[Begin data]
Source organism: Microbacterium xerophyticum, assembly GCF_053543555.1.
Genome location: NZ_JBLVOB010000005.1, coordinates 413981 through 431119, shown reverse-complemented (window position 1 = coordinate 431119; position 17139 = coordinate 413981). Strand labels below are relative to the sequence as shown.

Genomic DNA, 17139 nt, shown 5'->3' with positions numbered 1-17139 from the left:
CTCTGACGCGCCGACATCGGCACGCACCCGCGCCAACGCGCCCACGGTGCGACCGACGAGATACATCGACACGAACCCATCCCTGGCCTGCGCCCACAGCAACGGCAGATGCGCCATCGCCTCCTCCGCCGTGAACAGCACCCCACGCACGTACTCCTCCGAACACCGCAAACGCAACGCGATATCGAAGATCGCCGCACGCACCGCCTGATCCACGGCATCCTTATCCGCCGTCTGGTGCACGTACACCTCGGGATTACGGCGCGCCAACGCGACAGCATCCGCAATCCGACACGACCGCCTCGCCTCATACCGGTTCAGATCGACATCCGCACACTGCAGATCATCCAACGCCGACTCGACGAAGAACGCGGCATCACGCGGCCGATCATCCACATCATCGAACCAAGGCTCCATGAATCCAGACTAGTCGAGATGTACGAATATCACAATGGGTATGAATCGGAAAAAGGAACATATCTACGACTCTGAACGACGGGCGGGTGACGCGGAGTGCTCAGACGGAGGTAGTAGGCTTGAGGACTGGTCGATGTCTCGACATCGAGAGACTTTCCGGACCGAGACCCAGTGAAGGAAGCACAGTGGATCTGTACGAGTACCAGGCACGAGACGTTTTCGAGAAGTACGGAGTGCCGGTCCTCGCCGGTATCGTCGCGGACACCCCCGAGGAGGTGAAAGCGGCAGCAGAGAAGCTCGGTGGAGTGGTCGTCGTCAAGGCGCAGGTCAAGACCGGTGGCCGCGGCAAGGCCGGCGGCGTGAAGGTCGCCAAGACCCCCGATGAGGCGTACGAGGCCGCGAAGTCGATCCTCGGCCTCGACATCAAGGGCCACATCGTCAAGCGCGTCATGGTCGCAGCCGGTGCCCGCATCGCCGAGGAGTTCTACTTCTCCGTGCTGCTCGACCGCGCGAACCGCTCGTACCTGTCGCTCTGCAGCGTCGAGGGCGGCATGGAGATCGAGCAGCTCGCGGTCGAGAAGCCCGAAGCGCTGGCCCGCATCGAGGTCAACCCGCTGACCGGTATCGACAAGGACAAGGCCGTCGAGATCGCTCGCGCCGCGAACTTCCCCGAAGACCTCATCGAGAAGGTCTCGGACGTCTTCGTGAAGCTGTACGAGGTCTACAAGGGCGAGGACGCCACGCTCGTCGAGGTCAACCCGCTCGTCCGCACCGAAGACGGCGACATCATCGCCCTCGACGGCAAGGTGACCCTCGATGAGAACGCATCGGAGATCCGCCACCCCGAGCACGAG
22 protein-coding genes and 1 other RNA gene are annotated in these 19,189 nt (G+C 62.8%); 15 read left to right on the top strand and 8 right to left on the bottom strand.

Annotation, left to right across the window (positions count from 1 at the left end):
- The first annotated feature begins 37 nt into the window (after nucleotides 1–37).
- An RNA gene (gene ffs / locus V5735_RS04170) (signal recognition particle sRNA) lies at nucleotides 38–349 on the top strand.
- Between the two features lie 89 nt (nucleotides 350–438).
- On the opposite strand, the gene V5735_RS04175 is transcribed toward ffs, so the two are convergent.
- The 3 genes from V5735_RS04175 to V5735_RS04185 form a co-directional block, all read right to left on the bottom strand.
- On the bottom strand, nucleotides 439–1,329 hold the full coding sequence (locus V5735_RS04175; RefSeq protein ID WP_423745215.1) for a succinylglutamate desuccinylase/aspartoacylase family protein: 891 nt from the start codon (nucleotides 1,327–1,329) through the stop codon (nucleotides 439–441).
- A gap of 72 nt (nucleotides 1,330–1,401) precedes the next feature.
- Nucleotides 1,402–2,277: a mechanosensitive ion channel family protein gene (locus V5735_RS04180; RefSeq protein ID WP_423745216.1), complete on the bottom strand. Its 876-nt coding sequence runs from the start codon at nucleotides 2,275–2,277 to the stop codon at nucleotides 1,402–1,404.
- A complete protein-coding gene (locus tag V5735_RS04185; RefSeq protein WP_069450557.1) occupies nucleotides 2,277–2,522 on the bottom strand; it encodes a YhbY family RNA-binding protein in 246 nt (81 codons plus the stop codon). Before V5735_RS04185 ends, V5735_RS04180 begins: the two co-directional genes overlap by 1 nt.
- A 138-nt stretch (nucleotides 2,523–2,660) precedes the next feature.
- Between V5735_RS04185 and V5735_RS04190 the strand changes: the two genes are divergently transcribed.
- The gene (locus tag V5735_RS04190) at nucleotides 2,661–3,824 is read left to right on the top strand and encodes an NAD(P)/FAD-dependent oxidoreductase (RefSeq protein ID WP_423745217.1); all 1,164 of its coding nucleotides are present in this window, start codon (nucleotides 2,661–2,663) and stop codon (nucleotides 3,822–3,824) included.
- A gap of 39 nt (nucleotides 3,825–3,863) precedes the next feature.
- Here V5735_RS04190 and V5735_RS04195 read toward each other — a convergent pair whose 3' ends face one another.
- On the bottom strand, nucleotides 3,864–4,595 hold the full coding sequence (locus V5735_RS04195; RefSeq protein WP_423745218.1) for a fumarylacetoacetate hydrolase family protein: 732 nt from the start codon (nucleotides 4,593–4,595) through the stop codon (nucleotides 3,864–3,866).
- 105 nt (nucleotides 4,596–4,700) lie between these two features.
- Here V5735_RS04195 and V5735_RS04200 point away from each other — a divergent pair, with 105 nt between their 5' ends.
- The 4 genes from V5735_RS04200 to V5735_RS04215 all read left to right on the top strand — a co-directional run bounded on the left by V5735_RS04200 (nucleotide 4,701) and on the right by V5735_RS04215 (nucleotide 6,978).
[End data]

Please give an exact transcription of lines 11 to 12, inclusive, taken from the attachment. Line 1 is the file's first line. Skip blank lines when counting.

- The 3 genes from V5735_RS04175 to V5735_RS04185 form a co-directional block, all read right to left on the bottom strand.
- On the bottom strand, nucleotides 439–1,329 hold the full coding sequence (locus V5735_RS04175; RefSeq protein ID WP_423745215.1) for a succinylglutamate desuccinylase/aspartoacylase family protein: 891 nt from the start codon (nucleotides 1,327–1,329) through the stop codon (nucleotides 439–441).